Much of the Decline Was Due To A Sharp Pullback By the Electric Power and Gas Plant Category.
By Mark S. Kuhar
The value of new construction starts retreated 14 percent in October to a seasonally adjusted annual rate of $434.9 billion, according to McGraw-Hill Construction, a division of The McGraw-Hill Companies. Much of the decline was due to a sharp pullback by the electric power and gas plant category after a robust September. If this volatile project type is excluded from the month-to-month comparisons, total construction starts in October would register a 3 percent gain. Greater activity was reported in October for the public works sector, while both nonresidential building and housing settled back.
Nonbuilding construction in October dropped 32 percent to $133.4 billion (annual rate), retreating after the prior month's 68 percent jump. September had been lifted by a 335 percent surge for the electric utility and gas plant category, as a $4.8 billion liquefied natural gas plant (the Sabine Pass Liquefaction Project) was included as a September start, along with six power plant and transmission line projects valued each in excess of $100 million. For October, the largest electric utility and gas plant project was $88 million for transmission line work in Massachusetts, contributing to a 93 percent decline for the category.
In contrast, the public works sector in October climbed 19 percent. The miscellaneous public works category, which includes such diverse project types as site work, mass transit, and pipelines, soared 52 percent in October. The boost to miscellaneous public works came from $2.0 billion related to work on the Keystone Pipeline Gulf Coast Expansion, located in Oklahoma and Texas.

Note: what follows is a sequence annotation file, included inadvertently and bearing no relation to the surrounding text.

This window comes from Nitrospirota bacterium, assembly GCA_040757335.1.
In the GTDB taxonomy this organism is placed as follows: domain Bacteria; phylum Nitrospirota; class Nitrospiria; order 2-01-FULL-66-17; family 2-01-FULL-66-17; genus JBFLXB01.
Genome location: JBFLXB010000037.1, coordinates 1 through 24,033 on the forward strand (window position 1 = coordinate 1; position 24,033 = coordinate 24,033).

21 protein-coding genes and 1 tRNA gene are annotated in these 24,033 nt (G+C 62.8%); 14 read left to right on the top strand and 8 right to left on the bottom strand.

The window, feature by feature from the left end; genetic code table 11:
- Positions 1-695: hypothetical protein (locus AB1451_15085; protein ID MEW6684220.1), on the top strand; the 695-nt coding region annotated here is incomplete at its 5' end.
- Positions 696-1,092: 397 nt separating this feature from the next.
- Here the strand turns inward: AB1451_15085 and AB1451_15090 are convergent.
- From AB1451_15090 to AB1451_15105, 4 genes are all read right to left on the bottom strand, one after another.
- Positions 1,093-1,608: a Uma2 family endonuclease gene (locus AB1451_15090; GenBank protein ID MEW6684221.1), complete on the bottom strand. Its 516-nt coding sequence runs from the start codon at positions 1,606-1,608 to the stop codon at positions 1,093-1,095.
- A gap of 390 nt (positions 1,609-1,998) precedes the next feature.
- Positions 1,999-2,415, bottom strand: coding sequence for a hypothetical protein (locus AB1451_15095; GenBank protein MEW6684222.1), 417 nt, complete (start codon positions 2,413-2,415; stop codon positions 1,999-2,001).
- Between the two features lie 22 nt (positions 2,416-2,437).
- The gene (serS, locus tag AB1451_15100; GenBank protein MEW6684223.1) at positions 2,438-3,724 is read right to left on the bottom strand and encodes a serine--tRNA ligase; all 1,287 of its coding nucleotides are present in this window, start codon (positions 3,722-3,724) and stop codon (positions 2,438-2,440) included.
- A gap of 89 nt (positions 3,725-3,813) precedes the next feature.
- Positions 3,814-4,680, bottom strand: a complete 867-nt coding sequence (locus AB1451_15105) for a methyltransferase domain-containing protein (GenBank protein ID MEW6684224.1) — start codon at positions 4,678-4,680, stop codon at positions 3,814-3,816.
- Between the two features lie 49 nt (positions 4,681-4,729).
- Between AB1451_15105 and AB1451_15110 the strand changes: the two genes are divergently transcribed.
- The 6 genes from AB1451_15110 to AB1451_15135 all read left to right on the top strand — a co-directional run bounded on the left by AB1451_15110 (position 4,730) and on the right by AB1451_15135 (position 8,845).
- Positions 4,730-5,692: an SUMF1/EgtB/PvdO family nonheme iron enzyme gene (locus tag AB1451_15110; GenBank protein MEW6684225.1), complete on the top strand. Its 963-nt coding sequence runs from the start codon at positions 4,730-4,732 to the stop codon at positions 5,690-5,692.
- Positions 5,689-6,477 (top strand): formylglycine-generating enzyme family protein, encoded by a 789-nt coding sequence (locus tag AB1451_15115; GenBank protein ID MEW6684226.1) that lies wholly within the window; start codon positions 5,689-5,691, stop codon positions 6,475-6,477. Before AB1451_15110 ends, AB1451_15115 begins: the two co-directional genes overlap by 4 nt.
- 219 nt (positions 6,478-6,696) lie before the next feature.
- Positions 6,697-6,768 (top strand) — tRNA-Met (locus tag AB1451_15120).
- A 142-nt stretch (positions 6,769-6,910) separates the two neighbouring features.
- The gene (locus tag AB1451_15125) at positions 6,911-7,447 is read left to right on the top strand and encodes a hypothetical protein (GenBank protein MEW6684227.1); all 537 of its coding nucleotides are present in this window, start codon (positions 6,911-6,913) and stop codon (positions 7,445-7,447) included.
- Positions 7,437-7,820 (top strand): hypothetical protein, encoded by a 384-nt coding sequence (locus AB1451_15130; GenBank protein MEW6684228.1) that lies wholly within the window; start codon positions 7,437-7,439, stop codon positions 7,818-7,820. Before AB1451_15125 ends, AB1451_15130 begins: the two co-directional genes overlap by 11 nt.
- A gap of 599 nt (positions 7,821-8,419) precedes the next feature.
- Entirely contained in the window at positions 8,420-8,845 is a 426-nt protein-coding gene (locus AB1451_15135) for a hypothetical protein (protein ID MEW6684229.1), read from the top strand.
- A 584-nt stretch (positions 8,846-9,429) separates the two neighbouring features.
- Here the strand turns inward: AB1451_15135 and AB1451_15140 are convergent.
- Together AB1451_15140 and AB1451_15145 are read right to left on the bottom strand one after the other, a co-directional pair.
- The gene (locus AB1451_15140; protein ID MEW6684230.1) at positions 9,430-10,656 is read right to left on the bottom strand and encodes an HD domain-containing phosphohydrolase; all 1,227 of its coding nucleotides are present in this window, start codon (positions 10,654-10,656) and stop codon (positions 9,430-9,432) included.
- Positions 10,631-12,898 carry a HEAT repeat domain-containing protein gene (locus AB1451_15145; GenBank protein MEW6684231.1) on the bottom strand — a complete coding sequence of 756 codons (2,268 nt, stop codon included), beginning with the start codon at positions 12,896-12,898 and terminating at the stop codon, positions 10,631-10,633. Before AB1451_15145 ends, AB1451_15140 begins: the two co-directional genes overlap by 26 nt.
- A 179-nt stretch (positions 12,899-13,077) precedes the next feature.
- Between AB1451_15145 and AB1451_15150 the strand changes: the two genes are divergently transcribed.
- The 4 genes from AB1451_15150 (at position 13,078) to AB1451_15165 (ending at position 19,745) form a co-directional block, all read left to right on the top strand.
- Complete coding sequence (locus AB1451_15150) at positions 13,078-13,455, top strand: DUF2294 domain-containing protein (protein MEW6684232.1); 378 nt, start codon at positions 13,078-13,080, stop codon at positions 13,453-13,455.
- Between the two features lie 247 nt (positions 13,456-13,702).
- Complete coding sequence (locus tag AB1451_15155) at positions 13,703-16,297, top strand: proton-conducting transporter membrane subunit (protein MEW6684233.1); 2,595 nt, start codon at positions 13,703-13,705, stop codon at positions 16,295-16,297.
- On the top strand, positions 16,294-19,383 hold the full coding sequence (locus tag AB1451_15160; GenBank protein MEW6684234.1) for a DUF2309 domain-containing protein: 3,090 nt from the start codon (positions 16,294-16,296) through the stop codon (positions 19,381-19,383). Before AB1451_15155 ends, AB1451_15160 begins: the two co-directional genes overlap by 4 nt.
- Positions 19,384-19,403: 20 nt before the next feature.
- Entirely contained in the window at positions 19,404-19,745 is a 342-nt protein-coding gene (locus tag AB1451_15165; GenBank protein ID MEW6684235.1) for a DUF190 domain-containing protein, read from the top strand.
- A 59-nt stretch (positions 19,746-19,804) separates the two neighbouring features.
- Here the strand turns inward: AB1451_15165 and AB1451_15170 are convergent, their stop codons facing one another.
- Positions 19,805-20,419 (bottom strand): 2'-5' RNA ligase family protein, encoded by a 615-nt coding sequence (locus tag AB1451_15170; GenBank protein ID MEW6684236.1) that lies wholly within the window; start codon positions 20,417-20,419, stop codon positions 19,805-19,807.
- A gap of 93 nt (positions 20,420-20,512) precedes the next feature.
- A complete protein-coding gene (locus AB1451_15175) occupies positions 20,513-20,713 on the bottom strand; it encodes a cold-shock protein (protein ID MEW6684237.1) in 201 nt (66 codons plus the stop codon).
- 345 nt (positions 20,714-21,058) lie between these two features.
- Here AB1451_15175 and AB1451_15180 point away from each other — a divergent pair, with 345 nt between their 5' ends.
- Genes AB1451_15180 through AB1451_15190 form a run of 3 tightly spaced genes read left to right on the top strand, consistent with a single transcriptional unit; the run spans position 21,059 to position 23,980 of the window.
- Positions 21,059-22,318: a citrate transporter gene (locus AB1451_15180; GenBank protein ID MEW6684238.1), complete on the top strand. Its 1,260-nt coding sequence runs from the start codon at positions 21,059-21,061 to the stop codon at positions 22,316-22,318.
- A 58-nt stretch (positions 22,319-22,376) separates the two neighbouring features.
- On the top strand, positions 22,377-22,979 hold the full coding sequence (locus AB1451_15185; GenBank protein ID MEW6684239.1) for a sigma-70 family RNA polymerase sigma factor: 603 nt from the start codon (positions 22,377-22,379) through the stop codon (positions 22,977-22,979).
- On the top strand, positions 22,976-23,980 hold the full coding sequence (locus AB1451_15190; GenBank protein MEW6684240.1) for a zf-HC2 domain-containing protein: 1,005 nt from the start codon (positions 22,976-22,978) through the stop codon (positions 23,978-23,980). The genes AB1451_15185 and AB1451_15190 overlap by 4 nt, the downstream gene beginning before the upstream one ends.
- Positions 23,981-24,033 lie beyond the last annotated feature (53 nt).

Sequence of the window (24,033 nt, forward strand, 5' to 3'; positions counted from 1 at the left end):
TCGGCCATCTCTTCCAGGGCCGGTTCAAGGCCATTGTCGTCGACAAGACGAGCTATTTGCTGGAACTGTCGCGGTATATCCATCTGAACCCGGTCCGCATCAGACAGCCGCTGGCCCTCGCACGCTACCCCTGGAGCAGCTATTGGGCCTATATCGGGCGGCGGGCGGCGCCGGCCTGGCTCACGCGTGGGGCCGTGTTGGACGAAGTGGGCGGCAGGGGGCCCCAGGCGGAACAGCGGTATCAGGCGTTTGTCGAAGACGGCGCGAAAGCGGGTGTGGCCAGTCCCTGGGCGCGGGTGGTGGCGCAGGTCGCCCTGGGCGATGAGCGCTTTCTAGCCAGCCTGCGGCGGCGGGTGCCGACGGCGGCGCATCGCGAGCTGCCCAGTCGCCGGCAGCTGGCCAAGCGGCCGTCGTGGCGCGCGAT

Highway construction in October advanced 23 percent, aided by $900 million for work on the I-95 HOV/HOT Lanes project in Virginia. The large increase marked a departure from what has been a declining trend in 2012 for highway construction, which on a year-to-date basis was still down 11 percent. Bridge construction in October retreated 7 percent, although the month did include $94 million for bridge reconstruction work in Ohio. The environmental public works categories were led by a 41 percent increase for river/harbor development, which reflected the start of a $331 million explosives handling wharf in the state of Washington. Sewers and water supply systems dropped a respective 16 percent and 5 percent in October.
Nonresidential building, at $131.6 billion (annual rate), decreased 4 percent in October. The manufacturing plant category plunged 73 percent, continuing to pull back from the improved activity that was reported earlier in 2012.
Warehouse construction also weakened substantially in October, falling 33 percent. Office construction in October slipped 3 percent, although the month did include the start of several noteworthy projects – the $216 million Tower at PNC Plaza in Pittsburgh, the $110 million Energy Center III office tower in Houston, a $76 million municipal office building in Boston, and a $50 million corporate headquarters renovation for TJX in Marlborough, Mass.
On the institutional side, the educational facilities category continued to lose momentum, dropping 3 percent. Even with the decline, several large education projects reached groundbreaking in October. More considerable October declines were registered by amusement-related work, down 22 percent; and transportation terminals, down 50 percent.
Residential building in October dropped 2 percent to $169.9 billion (annual rate). The downward pull came from multifamily housing, which retreated 7 percent from September
Large multifamily projects that reached groundbreaking in October included the $200 million Insignia Residential Towers in Seattle and $149 million for the multifamily portion of the City Point project in Brooklyn, N.Y. Single-family housing in October was unchanged from September, maintaining the enhanced activity that's been established over the course of 2012.